Your money is safe with Yglesias, trust him

Yglesias says you don’t need a safe haven investment, since the government has already created one for you.

Since Yglesias says it, it must be true. Even though I’m sure I’m wrong, I’m not convinced by Yglesias’ argument.

TIPS are yielding a measly two-ish percent. (After all, their measure of inflation excludes things like food and energy and housing. I would have naively thought that you’d want your "safe haven" investment to protect you against increases in the prices of the things you actually buy, but I’m not smart enough to figure these things out).

My bigger problem with this advice is that I think US government debt is in a bubble. It’s almost like someone who can print money is buying those things (don’t worry, it’s not a problem because they’re only buying old Treasuries, which don’t impact the price of new Treasuries, apparently – so much for basic economics).

Of course, if Treasuries really are in a bubble, people who think that the low interest rates on Treasuries mean that the US government should borrow more will end up looking really dumb.

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10 Responses to Your money is safe with Yglesias, trust him

  1. anonymous says:

    “The bounties of the free market don’t provide anything, but they have provided plenty of solutions to the problem gold is supposed to solve. ”

    Err, what?

  2. Asdf says:

    Saving investment. Non consumption of a banana today doesn’t mean anything more then a rotten banana a month from now. We suffer from a lack of a mechanism to turn savings into investment in both the public and private spheres.

    However, there is a demand for future consumption and a glut of current consumption. While one could say that negative interest rates represent a bubble, that depends on the value of present vs future consumption. Or put another way, us government bonds may be the best horse is a glue factory.

  3. Dave says:

    Here’s the most relevant Moldbug post on competition in vehicles of savings:

    http://unqualified-reservations.blogspot.com/2008/02/return-to-castle-goldenstein-gold.html

    Decide for yourself which course of thought is based in reality.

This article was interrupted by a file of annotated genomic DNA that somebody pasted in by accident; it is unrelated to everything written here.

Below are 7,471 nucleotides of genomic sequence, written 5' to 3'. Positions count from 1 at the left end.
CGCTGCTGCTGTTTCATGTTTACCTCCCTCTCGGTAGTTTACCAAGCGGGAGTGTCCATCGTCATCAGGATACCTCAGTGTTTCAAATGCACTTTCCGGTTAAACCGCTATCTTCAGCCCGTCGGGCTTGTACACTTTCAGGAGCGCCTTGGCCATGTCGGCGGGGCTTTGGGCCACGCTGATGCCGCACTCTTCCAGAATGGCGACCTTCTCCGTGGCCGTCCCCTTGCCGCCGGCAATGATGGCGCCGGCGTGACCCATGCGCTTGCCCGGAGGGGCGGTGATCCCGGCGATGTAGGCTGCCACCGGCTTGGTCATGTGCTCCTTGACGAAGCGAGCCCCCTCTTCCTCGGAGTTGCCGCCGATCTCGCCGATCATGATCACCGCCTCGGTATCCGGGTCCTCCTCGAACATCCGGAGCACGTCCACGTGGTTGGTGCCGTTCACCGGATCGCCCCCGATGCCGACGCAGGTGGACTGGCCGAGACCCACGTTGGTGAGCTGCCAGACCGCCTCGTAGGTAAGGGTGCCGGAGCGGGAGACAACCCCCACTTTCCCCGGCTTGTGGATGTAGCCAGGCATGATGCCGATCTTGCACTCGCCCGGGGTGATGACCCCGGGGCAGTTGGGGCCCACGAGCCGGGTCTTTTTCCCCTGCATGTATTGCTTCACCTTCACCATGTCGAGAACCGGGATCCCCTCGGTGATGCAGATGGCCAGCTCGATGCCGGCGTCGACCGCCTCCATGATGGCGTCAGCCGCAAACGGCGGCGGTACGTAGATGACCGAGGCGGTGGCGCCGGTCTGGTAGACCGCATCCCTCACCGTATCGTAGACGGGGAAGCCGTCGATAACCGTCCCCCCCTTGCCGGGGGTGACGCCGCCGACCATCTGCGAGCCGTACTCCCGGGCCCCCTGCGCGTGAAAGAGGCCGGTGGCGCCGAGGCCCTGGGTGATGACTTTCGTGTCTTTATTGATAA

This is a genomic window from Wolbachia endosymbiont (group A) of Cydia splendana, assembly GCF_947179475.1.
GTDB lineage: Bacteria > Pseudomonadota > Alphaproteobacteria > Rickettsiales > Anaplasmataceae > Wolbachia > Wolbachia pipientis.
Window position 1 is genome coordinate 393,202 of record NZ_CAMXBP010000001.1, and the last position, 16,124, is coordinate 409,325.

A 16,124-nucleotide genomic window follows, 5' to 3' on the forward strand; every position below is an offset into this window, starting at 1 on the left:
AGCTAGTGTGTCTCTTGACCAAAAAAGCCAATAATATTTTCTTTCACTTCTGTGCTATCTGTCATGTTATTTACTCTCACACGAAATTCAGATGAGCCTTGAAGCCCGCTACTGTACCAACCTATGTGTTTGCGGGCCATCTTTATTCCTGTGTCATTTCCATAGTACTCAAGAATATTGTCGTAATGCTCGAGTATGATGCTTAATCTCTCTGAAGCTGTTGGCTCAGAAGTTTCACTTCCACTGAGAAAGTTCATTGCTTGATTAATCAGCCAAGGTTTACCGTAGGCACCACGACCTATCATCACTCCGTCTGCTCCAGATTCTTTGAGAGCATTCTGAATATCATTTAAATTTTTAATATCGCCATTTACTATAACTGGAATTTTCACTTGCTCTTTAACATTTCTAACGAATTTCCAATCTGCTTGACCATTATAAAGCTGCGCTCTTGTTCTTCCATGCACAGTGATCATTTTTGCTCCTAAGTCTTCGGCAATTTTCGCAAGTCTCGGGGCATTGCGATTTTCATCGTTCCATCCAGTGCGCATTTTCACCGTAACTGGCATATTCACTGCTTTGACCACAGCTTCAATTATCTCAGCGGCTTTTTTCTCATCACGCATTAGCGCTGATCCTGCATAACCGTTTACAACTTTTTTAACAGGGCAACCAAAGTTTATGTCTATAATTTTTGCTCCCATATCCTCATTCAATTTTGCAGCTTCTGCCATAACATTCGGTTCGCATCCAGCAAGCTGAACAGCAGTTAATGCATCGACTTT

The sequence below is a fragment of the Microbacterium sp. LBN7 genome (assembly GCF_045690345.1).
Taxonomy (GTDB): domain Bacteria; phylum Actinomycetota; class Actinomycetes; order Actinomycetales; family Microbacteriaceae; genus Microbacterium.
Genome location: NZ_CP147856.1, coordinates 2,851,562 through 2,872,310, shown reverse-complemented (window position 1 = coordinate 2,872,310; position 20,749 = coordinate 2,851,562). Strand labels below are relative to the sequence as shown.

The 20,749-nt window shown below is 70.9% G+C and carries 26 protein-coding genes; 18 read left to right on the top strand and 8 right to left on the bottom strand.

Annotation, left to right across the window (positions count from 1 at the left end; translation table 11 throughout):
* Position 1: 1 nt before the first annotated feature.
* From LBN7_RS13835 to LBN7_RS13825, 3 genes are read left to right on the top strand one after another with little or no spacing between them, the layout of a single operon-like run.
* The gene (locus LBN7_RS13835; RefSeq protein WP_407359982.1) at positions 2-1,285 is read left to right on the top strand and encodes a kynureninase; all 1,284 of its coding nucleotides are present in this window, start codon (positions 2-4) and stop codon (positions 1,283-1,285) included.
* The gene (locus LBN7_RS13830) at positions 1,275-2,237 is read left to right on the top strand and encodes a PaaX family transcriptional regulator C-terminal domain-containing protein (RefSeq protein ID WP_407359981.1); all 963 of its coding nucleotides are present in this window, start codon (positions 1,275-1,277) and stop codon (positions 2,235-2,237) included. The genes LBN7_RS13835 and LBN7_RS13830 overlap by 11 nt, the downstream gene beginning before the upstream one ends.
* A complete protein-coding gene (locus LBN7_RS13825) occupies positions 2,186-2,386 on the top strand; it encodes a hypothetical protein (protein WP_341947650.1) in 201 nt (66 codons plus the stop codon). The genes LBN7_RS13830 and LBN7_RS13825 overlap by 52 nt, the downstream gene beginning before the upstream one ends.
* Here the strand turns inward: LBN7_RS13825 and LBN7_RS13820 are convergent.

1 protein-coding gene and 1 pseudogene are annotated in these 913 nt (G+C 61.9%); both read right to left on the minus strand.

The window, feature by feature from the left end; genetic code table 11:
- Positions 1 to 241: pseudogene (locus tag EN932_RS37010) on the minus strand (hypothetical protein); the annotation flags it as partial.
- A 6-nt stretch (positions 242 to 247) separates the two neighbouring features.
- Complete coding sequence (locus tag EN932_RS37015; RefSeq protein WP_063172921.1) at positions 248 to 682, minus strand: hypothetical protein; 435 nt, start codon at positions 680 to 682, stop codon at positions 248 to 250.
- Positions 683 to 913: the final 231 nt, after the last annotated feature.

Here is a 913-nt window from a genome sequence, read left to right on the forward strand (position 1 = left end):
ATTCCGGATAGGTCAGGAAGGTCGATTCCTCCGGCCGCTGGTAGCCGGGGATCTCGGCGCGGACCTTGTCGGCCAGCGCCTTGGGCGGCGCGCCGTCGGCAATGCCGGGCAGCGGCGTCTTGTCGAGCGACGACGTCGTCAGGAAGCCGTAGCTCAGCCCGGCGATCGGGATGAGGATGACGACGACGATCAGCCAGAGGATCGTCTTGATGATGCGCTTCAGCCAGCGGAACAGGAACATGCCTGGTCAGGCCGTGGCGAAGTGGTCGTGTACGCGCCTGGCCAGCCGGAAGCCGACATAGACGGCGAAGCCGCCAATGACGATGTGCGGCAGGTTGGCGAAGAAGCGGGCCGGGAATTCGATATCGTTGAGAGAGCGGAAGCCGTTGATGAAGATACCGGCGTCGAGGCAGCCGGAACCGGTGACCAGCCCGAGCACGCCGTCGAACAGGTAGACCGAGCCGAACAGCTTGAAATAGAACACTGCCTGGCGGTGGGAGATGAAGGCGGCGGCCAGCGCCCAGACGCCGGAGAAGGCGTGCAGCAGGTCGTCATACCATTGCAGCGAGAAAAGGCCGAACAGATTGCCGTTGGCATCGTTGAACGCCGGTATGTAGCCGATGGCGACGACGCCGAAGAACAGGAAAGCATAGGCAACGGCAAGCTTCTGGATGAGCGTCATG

4. Abelard Lindsey says:

    I don’t take investment advise from liberals…Ever.

  5. Anonymous says:

    I thought TIPS tracked CPI-U (*inclusive* of energy and food)?

    • Bill says:

      That’s what the Treasury web site says, CPI-U. That’s also what the BLS (the guys who calculate inflation) say. This “inflation does not include food & energy” stuff seems to be some kind of urban legend on the delusional “right.” It’s not really the kind of thing you ideally want to be saying if your schtick is that you’re giving people the real truth about the modern state. It’s also completely irrelevant to the main point of the post, so you gotta wonder what’s going on with it.

  6. Bill says:

    On Yglesias’s point, Jim had a blog post on this some time ago. Gold and TIPS hedge against different things. TIPS is a hedge against inflation, assuming that the overall financial system more or less stays intact. Gold (in your physical possession, of course) is a hedge against the overall financial system ceasing to operate. Jim recommends beans, rice, and guns as a hedge superior to gold for this purpose. Gold in an account somewhere is gambling, like any other commodity.

    • Foseti says:

      I’ve had a fair amount of money in commodities for quite some time. My return has been well above CPI for a long, long time. If CPI tracks these things, it doesn’t result in a measure that actually protects you against inflation in the prices of commodities.

      Lots of the confusion relates to the fact that core CPI actually excludes these things: http://en.wikipedia.org/wiki/United_States_Consumer_Price_Index#Core_CPI

      It’s hard to remember which things use core CPI and which use the broader measure.

      Inflation measures something that doesn’t really exist – “the general level of prices” is a concept (sometimes a useful one) but it’s not an actual thing. That makes a measure of inflation relatively easy to massage, shall we say. See: http://www.shadowstats.com/alternate_data/inflation-charts

      On Aug 14, 2012,

      • Dave says:

        Foseti,

        I have a question as a fellow Fed. How do you invest your TSP? I have everything in the F fund waiting for Europe to drop…

      • Foseti says:

        I split it evenly between the equity funds and just forget about it. I don’t really like the strategy, but there’s much you can do that’s interesting.

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